STEPHAN

Inevitably, when you combine a marketing guy, a writer, and a business owner, there will be vast amounts of lateness, so after Stu and I got distracted by much needed coffee at Pennycup Coffee before realizing that Flori was waiting on us, we shot over to meet up with her. In the YMCA parking lot I was so excited that Flori bought us City Bakery Biscuits/panicking about being late I started driving off when Stu only had one leg in the back seat of my car. This worked out great because then Stu realized he should be far more worried about my driving record than anything living in the forest.

Sure enough, we were some of the last ones to show up. My plan for the whole day was to play photographer so all of you at home could have plenty of pretty pictures and a nice visual experience along with the written portion of the blog, and the trade off is that like most other things in my life, my attention span prevented me from remembering a lot of the specifics of the trip. Most of which would be the names of the plants that we were eating, but I will do my best to remember what I can, even though there were a lot more edible plants than I even imagined within walking distance. We then gathered our little foraging baskets and got to listening to Sensei Roger, Master and Tamer of All Plants. Seriously, he kind of knows everything about wild plants. He went over his background, which seemed to span back at least thirty years of foraging. He then said that he could guarantee us that there was several plants within ten feet of us that we could eat, in which moment I promptly scanned the grass for anything that looked like I would enjoy eating, to no avail. I was about to be in for a big surprise though…

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Roger laying down the law of the weeds. Number one law: Don’t eat poison ivy. And that there are no dumb questions!
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Thirty years of foraging experience will teach you a thing or two about what you can eat in the woods. There is certainly a lot more to eat than I originally thought.

• Chickweed • Knotweed • Ox-eye Daisy • Day Lillies • Tiger Lillies • Lambs Quarter • Sorrel • Wild Violets • More!

STU

I started yanking stuff out of the ground and chewing on whatever Roger told us we could chew on. I found most of it to be pretty dang good, but to my surprise, Stephan — who grew up around here, so I naturally assumed he would be used to eating things like knotweed pie — seemed less impressed with the flavors than me. I couldn’t get a read on Flori. She just seemed to be having fun. I also foraged into my hoodie pocket, found, and ate my cheddar biscuit.

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“Awww…may apples, for me?”
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Busted.

STEPHAN

Well, I did grow up in the sticks, and as a kid I ate a lot of plants I probably shouldn’t have. This inevitably made me a little gun shy on just throwing a bunch of green stuff in my mouth, but I was pleasantly surprised when the first plant that Roger suggested I eat straight out of the ground was, well, so edible. It was bitter, strong, but still nothing like eating a plain ol’ blade of grass. I can’t remember what the first one was called, but I believe it was an ancestor to the modern day “mustard green”. We then found a plant that I enjoyed far more, and it was the “oxy-eye” daisy. This one tasted like straight up lemon grass! This was the part of the trip where I really let my guard down and realized that this stuff growing all around us could legitimately be used in every day meals. I only wish that about five years ago when my college bank account was consistently in the negative numbers that I would have known that I could walk outside and eat instead of digging through the couch for change so that I could eat Ingles brand canned ravioli and drink High Life 40’s, a meal that has the nutritional equivalent of a vacation at Chernobyl.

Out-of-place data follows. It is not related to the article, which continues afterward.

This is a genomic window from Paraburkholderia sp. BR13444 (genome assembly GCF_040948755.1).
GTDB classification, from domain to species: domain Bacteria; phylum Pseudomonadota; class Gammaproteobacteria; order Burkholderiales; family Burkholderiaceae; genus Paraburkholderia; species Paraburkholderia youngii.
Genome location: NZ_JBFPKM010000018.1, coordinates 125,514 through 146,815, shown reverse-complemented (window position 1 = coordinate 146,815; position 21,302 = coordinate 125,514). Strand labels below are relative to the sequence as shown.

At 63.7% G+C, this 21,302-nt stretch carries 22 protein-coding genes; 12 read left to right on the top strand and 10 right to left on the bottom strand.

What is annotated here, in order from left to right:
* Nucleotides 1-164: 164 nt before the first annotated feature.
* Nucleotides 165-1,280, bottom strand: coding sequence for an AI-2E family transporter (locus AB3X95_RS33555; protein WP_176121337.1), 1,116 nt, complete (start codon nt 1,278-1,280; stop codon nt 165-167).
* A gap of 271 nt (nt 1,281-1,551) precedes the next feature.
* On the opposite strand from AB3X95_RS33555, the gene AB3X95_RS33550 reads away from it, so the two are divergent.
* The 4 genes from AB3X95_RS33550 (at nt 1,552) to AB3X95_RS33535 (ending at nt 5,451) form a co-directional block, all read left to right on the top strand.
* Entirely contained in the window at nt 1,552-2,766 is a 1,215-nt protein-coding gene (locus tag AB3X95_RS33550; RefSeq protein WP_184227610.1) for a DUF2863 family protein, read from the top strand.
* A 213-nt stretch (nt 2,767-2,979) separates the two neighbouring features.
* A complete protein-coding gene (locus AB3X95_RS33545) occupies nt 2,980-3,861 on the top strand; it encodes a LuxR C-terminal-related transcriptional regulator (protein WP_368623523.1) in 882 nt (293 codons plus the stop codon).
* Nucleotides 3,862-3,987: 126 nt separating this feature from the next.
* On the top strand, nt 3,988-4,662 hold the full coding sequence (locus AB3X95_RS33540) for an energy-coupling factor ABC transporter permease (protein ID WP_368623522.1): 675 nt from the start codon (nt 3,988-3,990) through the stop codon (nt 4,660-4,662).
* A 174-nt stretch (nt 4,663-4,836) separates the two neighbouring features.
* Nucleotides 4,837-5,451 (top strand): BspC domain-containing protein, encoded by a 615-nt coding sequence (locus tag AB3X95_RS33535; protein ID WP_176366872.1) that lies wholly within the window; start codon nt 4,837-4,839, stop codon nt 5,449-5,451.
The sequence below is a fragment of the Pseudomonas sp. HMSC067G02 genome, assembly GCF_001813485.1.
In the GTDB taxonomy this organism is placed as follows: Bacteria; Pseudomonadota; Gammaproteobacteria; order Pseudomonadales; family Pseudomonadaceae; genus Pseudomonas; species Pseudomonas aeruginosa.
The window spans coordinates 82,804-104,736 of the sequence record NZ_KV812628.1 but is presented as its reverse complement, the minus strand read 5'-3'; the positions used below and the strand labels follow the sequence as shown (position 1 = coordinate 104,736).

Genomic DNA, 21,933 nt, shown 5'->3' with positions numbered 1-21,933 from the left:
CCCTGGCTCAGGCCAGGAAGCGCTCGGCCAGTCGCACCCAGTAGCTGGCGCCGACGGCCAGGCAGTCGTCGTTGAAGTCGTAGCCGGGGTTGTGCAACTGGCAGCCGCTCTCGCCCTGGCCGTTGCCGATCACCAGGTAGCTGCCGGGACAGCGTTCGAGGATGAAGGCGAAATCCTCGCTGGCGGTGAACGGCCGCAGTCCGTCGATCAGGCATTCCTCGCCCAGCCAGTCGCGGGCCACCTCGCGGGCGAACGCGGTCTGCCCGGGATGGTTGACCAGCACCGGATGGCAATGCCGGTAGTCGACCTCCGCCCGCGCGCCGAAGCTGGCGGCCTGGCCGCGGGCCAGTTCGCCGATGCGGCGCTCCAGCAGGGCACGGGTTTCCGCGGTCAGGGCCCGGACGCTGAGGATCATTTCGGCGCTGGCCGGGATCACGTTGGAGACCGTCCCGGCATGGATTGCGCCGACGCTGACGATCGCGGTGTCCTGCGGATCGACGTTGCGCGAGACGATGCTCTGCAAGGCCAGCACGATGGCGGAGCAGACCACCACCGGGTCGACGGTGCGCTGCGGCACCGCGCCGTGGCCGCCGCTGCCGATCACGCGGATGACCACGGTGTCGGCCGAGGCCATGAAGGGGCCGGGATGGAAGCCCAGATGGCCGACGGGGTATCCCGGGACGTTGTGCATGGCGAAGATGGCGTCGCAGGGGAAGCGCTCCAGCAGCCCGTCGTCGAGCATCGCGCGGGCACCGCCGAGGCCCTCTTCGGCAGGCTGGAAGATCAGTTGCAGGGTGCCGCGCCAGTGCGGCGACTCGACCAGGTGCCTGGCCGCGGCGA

While Flori and Stu dug through just about everything growing, I intently avoided whatever we thought was poison ivy and proceeded to pick whatever my heart desired while I snapped as many pictures as one can while eating a cheddar biscuit.

Multi-tasking with food is actually one of my most endorsed skills on Linkedin.

When the group had went around and foraged for a while, Roger called us back to the middle of the field, where we laid down a blanket and went through all the plants our group had gathered and sorted what could and couldn’t be eaten. It was really interesting to see all the different things that the group had gathered just within a hundred yards of each other, and once we had sorted everything out we headed out for the next part of the tour, where we went into the woods and out of the field with the beavers and the bears.

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We found a great mix of wild food. Like one big ol’ nature salad on a blanket.

STU

When it comes to mother nature, I prefer the cool, closed, dappled embrace of the forest to an open field, where the blazing hot sunshine has unfettered access to my last nerve, so I was glad when scout-master Roger took us into the woods. I wandered off by myself, picking some green stuff along the way, but mostly hoping I could stumble into the secret entrance to a magical world of fairies, dragons, and elves. Instead I found some ferns, a couple beer cans, and a pleasant little river, with evidence of real live beavers! Cool! I closed my eyes and wished I that would become one of them, to live out the rest of my days chewing on trees, building dams, and giving the finger to society. When I opened my eyes, no luck, I was still me, so I foraged a little more, then rejoined the group, where Stephan and Flori were already laying out their finds on the white blanket.